In Romans 10 Paul writes, “Brethren, my heart’s desire and prayer to God for Israel is that they may be saved. For I bear them witness that they have a zeal for God, but not according to knowledge. For they being ignorant of God’s righteousness, and seeking to establish their own righteousness, have not submitted to the righteousness of God. For Christ is the end of the law for righteousness to everyone who believes.” Here Paul notes the reason many of the Jews had not been saved. He says that they sought their own righteousness and did not submit to the righteousness of God. It was not that they could not submit, Paul says they did not or would not submit to God’s righteousness. What was required of them? They were to believe in Christ who is the end of the law for righteousness for all who believe! It is obvious that believing in Christ is essential for right standing before God. God does not grant right standing in order to believe; He grants right standing because one believes.
Consider Paul’s continued admonition in Romans 10 “But what does it say? ‘The word is near you, in your mouth and in your heart’ (that is, the word of faith which we preach): that if you confess with your mouth the Lord Jesus and believe in your heart that God has raised Him from the dead, you will be saved. For with the heart one believes unto righteousness, and with the mouth confession is made unto salvation. For the Scripture says, ‘Whoever believes on Him will not be put to shame.’ For there is no distinction between Jew and Greek, for the same Lord over all is rich to all who call upon Him. For ‘whoever calls on the name of the Lord shall be saved.’”
Once again, the Scriptures are clear. One must confess the Lord Jesus and believe in one’s heart that God has raised Jesus from the dead to be saved or born again. Those who believe will not be put to shame and those who call on the Name of the Lord shall be saved. Conversion is the result of the Holy Spirit taking up residence in a person’s heart and that takes place after one believes, repents and confesses Christ.
Jesus reiterates this in the Great Commission recorded in Mark’s gospel: “And He said to them, ‘Go into all the world and preach the gospel to every creature. 16 He who believes and is baptized will be saved; but he who does not believe will be condemned’” (Mk 16:15-16). One is not regenerated or born again enabling him to believe; one believes and will be saved. When one believes, the Holy Spirit takes up residence in the repentant heart and then he is born again. In Romans 1:16-17 Paul underscores the necessity of believing the gospel so that one might be saved: “For I am not ashamed of the gospel of Christ, for it is the power of God to salvation for everyone who believes, for the Jew first and also for the Greek. For in it the righteousness of God is revealed from faith to faith; as it is written, ‘The just shall live by faith.’”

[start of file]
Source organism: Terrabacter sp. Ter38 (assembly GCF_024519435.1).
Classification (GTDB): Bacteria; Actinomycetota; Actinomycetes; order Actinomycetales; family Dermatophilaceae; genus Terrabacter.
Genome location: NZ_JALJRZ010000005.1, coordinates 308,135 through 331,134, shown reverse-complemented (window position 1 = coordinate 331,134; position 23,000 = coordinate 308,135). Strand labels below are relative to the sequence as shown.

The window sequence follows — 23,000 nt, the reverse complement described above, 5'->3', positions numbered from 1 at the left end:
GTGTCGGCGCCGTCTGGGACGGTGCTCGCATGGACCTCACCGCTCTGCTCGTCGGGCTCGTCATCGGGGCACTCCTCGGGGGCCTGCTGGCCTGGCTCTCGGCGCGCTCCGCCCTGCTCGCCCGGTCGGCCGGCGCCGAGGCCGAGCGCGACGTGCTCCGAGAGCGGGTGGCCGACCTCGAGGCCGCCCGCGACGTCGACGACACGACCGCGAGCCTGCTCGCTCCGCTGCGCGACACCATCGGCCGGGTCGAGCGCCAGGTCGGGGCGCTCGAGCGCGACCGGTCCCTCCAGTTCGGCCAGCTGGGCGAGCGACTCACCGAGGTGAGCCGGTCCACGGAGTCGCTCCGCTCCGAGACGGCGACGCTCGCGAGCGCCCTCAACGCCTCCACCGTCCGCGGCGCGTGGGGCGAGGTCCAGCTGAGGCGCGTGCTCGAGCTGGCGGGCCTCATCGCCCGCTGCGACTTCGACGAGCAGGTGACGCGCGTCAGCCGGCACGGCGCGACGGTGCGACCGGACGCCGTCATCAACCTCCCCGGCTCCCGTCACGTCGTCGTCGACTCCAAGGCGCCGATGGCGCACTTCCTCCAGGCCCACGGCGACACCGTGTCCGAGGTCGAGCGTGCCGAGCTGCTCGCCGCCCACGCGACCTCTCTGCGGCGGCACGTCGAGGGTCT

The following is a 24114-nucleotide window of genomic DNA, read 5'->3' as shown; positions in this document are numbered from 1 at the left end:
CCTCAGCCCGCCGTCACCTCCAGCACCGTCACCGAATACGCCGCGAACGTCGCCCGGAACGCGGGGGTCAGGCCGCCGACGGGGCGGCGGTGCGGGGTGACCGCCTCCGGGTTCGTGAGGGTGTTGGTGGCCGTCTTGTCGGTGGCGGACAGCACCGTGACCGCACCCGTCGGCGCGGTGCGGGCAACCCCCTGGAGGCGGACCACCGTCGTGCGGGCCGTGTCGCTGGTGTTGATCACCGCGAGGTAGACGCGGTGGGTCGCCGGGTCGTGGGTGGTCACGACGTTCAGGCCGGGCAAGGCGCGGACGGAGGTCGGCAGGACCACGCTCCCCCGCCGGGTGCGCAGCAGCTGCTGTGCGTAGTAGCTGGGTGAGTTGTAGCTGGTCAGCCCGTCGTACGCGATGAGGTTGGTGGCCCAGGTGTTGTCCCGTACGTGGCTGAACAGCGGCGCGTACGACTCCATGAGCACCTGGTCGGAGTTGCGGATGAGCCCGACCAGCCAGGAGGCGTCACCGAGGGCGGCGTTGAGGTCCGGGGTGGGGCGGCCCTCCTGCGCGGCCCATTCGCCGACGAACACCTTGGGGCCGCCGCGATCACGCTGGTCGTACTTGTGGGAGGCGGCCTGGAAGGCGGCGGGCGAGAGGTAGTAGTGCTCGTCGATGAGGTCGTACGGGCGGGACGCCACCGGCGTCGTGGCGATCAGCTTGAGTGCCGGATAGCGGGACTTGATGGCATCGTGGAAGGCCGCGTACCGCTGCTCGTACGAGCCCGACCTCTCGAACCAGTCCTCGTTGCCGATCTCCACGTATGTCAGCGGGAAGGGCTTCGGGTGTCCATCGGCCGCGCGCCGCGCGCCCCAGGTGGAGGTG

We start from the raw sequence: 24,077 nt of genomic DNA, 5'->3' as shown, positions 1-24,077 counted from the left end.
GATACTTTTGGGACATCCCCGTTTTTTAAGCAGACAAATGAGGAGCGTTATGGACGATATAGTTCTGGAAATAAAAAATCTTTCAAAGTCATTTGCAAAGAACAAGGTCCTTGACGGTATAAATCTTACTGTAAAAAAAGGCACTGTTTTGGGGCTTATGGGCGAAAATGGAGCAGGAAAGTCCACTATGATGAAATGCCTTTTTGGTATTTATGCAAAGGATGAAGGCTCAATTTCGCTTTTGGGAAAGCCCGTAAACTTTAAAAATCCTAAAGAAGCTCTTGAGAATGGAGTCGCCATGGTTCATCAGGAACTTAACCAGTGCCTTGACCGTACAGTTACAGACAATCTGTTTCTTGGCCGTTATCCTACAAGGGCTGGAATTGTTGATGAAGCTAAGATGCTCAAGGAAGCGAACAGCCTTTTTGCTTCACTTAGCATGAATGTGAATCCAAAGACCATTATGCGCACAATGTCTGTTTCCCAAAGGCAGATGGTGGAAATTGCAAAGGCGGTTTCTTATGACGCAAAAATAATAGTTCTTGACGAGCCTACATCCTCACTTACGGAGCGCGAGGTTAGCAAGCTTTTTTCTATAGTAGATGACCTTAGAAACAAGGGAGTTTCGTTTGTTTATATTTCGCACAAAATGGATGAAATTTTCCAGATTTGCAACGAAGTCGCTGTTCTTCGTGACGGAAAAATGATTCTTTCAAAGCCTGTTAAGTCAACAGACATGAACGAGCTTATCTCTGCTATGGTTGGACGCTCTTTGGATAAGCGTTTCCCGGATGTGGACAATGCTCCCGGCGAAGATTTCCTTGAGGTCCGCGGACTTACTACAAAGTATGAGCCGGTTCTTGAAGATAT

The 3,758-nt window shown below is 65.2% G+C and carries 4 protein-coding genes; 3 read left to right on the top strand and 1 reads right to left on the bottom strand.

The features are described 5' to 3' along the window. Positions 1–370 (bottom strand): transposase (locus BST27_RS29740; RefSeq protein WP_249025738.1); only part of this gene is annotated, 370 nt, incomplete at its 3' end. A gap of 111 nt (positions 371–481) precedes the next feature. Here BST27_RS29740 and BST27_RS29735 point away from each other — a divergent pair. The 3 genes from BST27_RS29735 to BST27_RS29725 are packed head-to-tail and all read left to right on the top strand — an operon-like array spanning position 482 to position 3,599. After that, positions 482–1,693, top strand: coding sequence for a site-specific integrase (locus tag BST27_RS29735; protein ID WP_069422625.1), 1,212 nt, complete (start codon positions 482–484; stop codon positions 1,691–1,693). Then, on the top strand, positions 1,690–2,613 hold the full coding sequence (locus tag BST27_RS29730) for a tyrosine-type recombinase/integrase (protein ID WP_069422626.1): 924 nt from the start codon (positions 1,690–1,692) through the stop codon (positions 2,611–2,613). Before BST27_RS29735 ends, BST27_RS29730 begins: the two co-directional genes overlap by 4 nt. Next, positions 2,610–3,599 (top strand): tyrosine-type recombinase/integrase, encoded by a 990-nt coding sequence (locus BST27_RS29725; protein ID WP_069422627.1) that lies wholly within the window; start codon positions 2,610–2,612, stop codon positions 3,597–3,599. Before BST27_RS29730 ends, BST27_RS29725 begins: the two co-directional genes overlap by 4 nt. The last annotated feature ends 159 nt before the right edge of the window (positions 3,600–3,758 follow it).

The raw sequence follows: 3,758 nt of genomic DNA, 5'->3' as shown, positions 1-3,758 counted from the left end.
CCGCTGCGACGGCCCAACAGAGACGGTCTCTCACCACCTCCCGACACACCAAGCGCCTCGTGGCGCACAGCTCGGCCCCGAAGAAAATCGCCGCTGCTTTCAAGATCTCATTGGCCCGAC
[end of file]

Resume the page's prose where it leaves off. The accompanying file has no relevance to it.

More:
The indwelling of the Holy Spirit is available to everyone who believes.
Consider Paul’s word of instruction in Ephesians 1: “In Him you also trusted, after you heard the word of truth, the gospel of your salvation; in whom also, having believed, you were sealed with the Holy Spirit of promise, who is the guarantee of our inheritance until the redemption of the purchased possession, to the praise of His glory” (see also 2 Co 1:20-22). Clearly the sealing of the Holy Spirit takes place after one has heard the Word of truth presented in the proclamation of the gospel message and has believed it.
In conclusion, there is no ambiguity in the Scriptures where the indwelling of the Holy Spirit is concerned with respect to being born again or being regenerated. Regeneration is not possible apart from the indwelling of the Holy Spirit. The Holy Spirit is God’s gift to those who have believed and have repented and trusted God by faith (Acts 2:38). While some may try to make a case for a temporal or logical position for regeneration preceding repentance and the exercise of saving faith, such is not the case for the indwelling of the Holy Spirit. Since regeneration is not Scripturally possible apart from the indwelling of the Holy Spirit, one must conclude regeneration prior to repentance and saving faith is not possible either.
The lost are not regenerated so they may then repent and by faith trust Christ to be justified or saved; the unregenerate are convicted of their sin and their lost state by the work of the Holy Spirit through the proclamation of the gospel and through believing and repentance, they by faith in the person and the promises of God are converted and justified and receive right standing before God when the Holy Spirit takes up residence in their hearts. This is the clear position presented in Scripture.